South Sudan: human toll of conflict and violence strains healthcare system

South Sudan: human toll of conflict and violence strains healthcare system

Juba, South Sudan (ICRC) — In recent months, hospitals in South Sudan have been facing an influx of weapon-wounded patients due to renewed clashes across the country. As a result, the International Committee of the Red Cross (ICRC), in close cooperation with the South Sudanese Red Cross Society (SSRC), scaled up its emergency response, including support to local clinics and hospitals, and life-saving evacuations and surgeries for the wounded.
News release 02 February 2023 South Sudan

‘’The impact of the armed conflict and violence on people in South Sudan is devastating,” said Pierre Dorbes, the head of the ICRC delegation in Juba. "We see terrible injuries, and often airlifting patients from remote areas is the only way to save their lives."

Following the latest escalation of violence in the Jonglei state and Greater Pibor Administrative Area, the ICRC has treated over 120 patients, including 41 weapon-wounded people it airlifted from the area. Last year the organization transported and treated 384 weapon-wounded patients in its surgical units at Akobo Hospital and Juba Military Hospital. To enhance surgical capacity, the ICRC has constructed a new Operation Theatre in the hospital the ICRC supports in Juba improving the quality of services.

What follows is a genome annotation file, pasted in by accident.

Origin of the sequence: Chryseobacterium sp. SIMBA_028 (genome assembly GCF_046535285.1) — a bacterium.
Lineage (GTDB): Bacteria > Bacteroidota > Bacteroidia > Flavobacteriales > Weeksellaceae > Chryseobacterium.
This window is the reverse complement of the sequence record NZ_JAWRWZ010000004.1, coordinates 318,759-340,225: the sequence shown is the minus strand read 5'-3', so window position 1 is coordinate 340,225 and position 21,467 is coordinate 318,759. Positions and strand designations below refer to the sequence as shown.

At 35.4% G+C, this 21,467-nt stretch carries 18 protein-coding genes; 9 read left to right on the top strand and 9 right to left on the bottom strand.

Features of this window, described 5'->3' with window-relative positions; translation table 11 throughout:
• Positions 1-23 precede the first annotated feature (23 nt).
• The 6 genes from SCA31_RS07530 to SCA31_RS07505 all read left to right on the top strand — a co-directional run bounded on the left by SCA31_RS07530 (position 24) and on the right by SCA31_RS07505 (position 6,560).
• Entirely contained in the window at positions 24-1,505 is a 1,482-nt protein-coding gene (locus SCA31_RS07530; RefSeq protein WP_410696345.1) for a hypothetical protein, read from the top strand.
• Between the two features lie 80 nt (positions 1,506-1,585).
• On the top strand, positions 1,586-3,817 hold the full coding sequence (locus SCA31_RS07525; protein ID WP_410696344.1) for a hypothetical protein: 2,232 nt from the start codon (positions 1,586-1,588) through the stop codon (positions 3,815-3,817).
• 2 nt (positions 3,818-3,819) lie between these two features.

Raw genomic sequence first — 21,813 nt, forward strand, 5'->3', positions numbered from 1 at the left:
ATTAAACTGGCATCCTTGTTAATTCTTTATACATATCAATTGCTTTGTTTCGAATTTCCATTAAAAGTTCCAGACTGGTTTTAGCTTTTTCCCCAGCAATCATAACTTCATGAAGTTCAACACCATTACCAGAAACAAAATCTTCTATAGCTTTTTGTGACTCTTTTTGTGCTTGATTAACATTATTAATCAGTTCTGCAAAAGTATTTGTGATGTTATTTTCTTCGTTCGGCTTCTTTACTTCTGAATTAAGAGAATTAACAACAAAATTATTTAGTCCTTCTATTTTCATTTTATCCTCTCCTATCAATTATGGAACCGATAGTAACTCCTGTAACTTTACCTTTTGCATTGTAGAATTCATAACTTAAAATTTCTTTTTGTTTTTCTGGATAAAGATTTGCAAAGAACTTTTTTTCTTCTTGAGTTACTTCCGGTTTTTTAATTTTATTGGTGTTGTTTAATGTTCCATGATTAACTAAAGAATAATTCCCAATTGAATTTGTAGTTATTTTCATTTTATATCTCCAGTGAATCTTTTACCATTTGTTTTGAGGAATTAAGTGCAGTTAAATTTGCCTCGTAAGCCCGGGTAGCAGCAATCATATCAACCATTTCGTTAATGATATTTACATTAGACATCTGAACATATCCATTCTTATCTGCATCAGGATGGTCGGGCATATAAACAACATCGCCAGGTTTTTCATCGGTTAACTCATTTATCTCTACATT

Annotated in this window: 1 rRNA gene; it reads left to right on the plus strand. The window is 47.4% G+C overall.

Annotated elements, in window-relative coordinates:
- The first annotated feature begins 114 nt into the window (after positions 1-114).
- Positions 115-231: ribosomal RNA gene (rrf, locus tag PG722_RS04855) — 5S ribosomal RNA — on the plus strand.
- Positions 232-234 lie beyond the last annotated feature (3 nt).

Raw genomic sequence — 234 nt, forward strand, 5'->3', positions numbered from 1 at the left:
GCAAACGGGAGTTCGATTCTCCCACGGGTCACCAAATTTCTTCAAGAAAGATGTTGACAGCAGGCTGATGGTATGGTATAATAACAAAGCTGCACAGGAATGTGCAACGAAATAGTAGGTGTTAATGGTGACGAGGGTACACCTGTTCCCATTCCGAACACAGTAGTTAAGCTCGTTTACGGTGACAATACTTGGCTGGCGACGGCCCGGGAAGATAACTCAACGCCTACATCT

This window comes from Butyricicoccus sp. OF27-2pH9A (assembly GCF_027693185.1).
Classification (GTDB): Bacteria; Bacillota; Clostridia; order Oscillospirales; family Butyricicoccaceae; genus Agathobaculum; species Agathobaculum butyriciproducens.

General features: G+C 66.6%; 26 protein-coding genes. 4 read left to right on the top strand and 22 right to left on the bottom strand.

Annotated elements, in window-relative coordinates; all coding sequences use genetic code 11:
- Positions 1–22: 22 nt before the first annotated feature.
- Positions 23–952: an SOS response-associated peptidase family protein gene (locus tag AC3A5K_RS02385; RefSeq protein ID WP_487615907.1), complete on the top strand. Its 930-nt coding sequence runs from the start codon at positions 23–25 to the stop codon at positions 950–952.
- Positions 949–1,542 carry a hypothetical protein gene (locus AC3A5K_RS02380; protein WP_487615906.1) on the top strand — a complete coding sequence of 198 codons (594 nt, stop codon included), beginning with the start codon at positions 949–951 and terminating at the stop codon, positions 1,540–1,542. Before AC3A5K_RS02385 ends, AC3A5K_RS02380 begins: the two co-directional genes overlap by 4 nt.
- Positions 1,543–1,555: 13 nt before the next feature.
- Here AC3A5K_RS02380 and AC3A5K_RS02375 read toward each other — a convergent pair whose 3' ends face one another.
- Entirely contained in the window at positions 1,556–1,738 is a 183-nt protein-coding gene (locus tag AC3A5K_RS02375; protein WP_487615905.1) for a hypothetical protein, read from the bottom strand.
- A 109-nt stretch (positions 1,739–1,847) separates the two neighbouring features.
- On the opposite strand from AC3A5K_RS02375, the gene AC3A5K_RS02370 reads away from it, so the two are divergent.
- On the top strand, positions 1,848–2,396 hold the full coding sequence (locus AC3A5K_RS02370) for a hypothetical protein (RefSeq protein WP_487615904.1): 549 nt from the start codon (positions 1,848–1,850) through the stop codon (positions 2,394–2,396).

Although the revitalized peace agreement is still holding, significant challenges remain in South Sudan, making it one of the world's forgotten crises. Clashes in many parts of the country, including the most recent ones, have killed and injured scores of people and displaced thousands. The recurrence of violence and conflict has been one of the dominant drivers of widespread food shortage in South Sudan, making the population more vulnerable to the ongoing crisis.

In cooperation with the SSRC, the ICRC continues helping people affected by conflict and violence to cope with emergencies and to build resilience in the face of the protracted crisis, despite numerous security and logistical constraints.  Supporting people to access essential services in areas affected by conflict and violence is the organization’s priority.


“Civilians in places like Upper Nile, Warrap, and Jonglei State have endured horrific suffering, and we call on all armed actors to respect and protect them - to respect the basic rules of International Humanitarian Law and principles of humanity,” Mr. Dorbes added. This is the reason why ICRC engages with armed actors and authorities to improve understanding and respect for the law.  “We also ask anyone involved to do everything in their power to facilitate the delivery of lifesaving humanitarian aid.” 

For more information please contact:

Aidah Khamis Woja, ICRC Juba, Tel: +211 912360038
Ramin Hashempour, ICRC Juba, Tel: +211 912 360 023
Alyona Synenko, ICRC Nairobi, Tel: +254 716 897 265